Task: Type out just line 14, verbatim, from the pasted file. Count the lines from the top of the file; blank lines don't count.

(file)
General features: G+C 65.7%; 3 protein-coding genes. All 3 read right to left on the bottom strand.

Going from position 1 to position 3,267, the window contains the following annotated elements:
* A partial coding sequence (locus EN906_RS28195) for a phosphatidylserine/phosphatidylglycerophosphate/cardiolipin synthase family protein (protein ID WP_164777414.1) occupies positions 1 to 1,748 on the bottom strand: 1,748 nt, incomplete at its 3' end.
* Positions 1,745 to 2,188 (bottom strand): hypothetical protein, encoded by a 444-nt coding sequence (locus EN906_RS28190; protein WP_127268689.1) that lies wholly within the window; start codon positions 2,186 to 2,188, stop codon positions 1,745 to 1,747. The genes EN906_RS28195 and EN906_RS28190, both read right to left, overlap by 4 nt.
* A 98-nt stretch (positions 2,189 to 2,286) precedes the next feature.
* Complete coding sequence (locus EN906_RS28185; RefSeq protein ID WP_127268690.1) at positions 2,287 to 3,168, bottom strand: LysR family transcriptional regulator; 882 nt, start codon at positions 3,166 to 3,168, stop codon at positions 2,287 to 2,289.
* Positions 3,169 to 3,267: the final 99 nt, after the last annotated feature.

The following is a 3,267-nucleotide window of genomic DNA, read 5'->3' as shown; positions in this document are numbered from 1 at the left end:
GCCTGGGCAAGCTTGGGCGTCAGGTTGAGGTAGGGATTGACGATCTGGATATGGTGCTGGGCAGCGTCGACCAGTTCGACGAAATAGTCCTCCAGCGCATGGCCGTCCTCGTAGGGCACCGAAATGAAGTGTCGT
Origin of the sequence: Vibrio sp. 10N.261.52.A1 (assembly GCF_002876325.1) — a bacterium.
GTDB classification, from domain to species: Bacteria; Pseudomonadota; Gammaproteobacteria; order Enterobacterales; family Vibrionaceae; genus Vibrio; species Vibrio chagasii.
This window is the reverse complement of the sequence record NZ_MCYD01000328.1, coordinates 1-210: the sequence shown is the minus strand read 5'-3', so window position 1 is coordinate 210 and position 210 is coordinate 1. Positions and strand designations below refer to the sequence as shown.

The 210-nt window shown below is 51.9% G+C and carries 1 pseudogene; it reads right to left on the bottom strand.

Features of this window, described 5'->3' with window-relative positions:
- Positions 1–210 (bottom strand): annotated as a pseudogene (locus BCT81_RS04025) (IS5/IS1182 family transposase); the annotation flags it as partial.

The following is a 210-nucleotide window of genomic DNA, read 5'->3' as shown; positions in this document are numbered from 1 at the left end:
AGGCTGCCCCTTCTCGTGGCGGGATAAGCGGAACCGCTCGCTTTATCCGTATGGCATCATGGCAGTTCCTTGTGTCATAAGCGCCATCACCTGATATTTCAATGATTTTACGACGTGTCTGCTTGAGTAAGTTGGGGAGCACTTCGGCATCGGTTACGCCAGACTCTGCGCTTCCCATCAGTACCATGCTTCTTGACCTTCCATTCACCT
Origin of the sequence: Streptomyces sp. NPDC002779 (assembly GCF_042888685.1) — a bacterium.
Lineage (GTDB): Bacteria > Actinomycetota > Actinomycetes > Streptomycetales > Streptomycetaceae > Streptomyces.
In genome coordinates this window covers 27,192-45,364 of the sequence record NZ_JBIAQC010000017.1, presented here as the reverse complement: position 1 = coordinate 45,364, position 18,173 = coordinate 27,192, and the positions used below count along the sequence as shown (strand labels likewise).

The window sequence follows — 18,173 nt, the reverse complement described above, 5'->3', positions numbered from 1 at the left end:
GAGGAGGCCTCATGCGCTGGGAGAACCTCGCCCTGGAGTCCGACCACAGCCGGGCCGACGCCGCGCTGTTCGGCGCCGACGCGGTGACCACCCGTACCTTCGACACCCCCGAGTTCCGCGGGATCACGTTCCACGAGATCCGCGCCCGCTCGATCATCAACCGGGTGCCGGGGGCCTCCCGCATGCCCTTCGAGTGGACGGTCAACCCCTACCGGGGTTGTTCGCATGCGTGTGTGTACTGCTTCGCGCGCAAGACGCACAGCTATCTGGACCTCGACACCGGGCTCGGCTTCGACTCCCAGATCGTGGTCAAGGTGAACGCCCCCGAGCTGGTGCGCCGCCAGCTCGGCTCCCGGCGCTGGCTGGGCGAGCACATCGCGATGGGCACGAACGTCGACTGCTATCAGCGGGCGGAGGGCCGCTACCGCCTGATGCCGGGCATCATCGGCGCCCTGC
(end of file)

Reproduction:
Features of this window, described 5'->3' with window-relative positions: